+
is the angle between $  \dot{c} ( b _ {j-} 1 - ) $
 +
and $  \dot{c} ( a _ {j} +) $(
 +
with $  - \pi < \alpha _ {j} \leq  \pi $).  
 +
The number
  
<table class="eq" style="width:100%;"> <tr><td valign="top" style="width:94%;text-align:center;"><img align="absmiddle" border="0" src="https://www.encyclopediaofmath.org/legacyimages/r/r082/r082650/r08265023.png" /></td> </tr></table>
+
$$
 +
n _ {c}  =
 +
\frac{1}{2 \pi }
 +
\sum _ { j } ( \theta _ {j} ( b _ {j} ) - \theta _ {j} ( a _ {j} )) +
 +
\frac{1}{2 \pi }
 +
\sum _ { j } \alpha _ {j}  $$
  
is called the rotation number of the curve <img align="absmiddle" border="0" src="https://www.encyclopediaofmath.org/legacyimages/r/r082/r082650/r08265024.png" />.
+
is called the rotation number of the curve $  c $.
  
If <img align="absmiddle" border="0" src="https://www.encyclopediaofmath.org/legacyimages/r/r082/r082650/r08265025.png" /> is identified with the complex plane <img align="absmiddle" border="0" src="https://www.encyclopediaofmath.org/legacyimages/r/r082/r082650/r08265026.png" /> and <img align="absmiddle" border="0" src="https://www.encyclopediaofmath.org/legacyimages/r/r082/r082650/r08265027.png" /> is smooth (so that all <img align="absmiddle" border="0" src="https://www.encyclopediaofmath.org/legacyimages/r/r082/r082650/r08265028.png" /> are zero), then <img align="absmiddle" border="0" src="https://www.encyclopediaofmath.org/legacyimages/r/r082/r082650/r08265029.png" /> is the winding number of the closed curve <img align="absmiddle" border="0" src="https://www.encyclopediaofmath.org/legacyimages/r/r082/r082650/r08265030.png" /> with respect to the origin.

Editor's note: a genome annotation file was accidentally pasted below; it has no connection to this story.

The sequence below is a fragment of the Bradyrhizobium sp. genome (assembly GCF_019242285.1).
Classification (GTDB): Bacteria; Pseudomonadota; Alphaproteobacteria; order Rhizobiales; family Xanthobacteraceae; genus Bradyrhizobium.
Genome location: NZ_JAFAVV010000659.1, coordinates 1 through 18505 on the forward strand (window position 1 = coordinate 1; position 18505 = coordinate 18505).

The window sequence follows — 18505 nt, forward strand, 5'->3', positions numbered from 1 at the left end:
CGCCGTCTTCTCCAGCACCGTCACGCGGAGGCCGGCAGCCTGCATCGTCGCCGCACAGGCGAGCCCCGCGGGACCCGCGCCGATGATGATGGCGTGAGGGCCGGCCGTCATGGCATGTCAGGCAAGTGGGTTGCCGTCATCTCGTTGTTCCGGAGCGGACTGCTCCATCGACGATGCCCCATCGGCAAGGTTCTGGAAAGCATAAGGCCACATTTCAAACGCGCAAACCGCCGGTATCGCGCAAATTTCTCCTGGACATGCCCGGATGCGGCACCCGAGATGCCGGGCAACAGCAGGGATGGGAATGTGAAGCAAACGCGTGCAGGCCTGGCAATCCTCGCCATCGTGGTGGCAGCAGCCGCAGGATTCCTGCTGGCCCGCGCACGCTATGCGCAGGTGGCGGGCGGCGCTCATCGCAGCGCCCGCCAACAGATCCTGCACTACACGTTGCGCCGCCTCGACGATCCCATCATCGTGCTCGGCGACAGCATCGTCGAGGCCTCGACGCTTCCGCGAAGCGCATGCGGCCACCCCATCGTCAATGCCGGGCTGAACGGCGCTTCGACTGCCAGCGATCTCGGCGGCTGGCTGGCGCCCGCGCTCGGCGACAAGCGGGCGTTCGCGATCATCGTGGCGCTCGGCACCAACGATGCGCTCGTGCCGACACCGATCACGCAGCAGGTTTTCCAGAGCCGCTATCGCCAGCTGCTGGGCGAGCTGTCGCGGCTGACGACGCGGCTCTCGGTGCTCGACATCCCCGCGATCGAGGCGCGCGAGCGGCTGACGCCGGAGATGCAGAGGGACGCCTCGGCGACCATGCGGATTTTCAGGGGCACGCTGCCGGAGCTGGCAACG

+
If $  \mathbf R  ^ {2} $
 +
is identified with the complex plane $  \mathbf C $
 +
and $  c $
 +
is smooth (so that all $  \alpha _ {j} $
 +
are zero), then $  n _ {c} $
 +
is the winding number of the closed curve $  t \mapsto \dot{c} ( t) / | \dot{c} ( t) | $
 +
with respect to the origin.
  
Let <img align="absmiddle" border="0" src="https://www.encyclopediaofmath.org/legacyimages/r/r082/r082650/r08265031.png" /> be piecewise-smooth, regular, closed, and simple (i.e. no self-intersections), and suppose that the exterior angles are always <img align="absmiddle" border="0" src="https://www.encyclopediaofmath.org/legacyimages/r/r082/r082650/r08265032.png" /> in absolute value. Then the so-called Umlaufsatz says that <img align="absmiddle" border="0" src="https://www.encyclopediaofmath.org/legacyimages/r/r082/r082650/r08265033.png" />, depending on the orientation. From this it is easy to calculate the <img align="absmiddle" border="0" src="https://www.encyclopediaofmath.org/legacyimages/r/r082/r082650/r08265034.png" /> of closed curves with self-intersections. For instance, the rotation number of the figure eight curve is zero.
+
Let $  c:  [ 0, A] \rightarrow \mathbf R  ^ {2} $
 +
be piecewise-smooth, regular, closed, and simple (i.e. no self-intersections), and suppose that the exterior angles are always $  \neq \pi $
 +
in absolute value. Then the so-called Umlaufsatz says that $  n _ {c} = \pm  1 $,  
 +
depending on the orientation. From this it is easy to calculate the $  n _ {c} $
 +
of closed curves with self-intersections. For instance, the rotation number of the figure eight curve is zero.
  
It readily follows from these results that, e.g., the sum of the interior angles of a convex <img align="absmiddle" border="0" src="https://www.encyclopediaofmath.org/legacyimages/r/r082/r082650/r08265035.png" />-gon is <img align="absmiddle" border="0" src="https://www.encyclopediaofmath.org/legacyimages/r/r082/r082650/r08265036.png" />. There also result the various formulas for triangles (and other figures) made up of circle segments, such as <img align="absmiddle" border="0" src="https://www.encyclopediaofmath.org/legacyimages/r/r082/r082650/r08265037.png" /> in the case of the circle segment triangle depicted on the left in Fig.a2; and <img align="absmiddle" border="0" src="https://www.encyclopediaofmath.org/legacyimages/r/r082/r082650/r08265038.png" /> for the circle segment triangle depicted on the right in Fig.a2. Here the <img align="absmiddle" border="0" src="https://www.encyclopediaofmath.org/legacyimages/r/r082/r082650/r08265039.png" /> denote the number of degrees of the circle segments in question, <img align="absmiddle" border="0" src="https://www.encyclopediaofmath.org/legacyimages/r/r082/r082650/r08265040.png" />, <img align="absmiddle" border="0" src="https://www.encyclopediaofmath.org/legacyimages/r/r082/r082650/r08265041.png" />.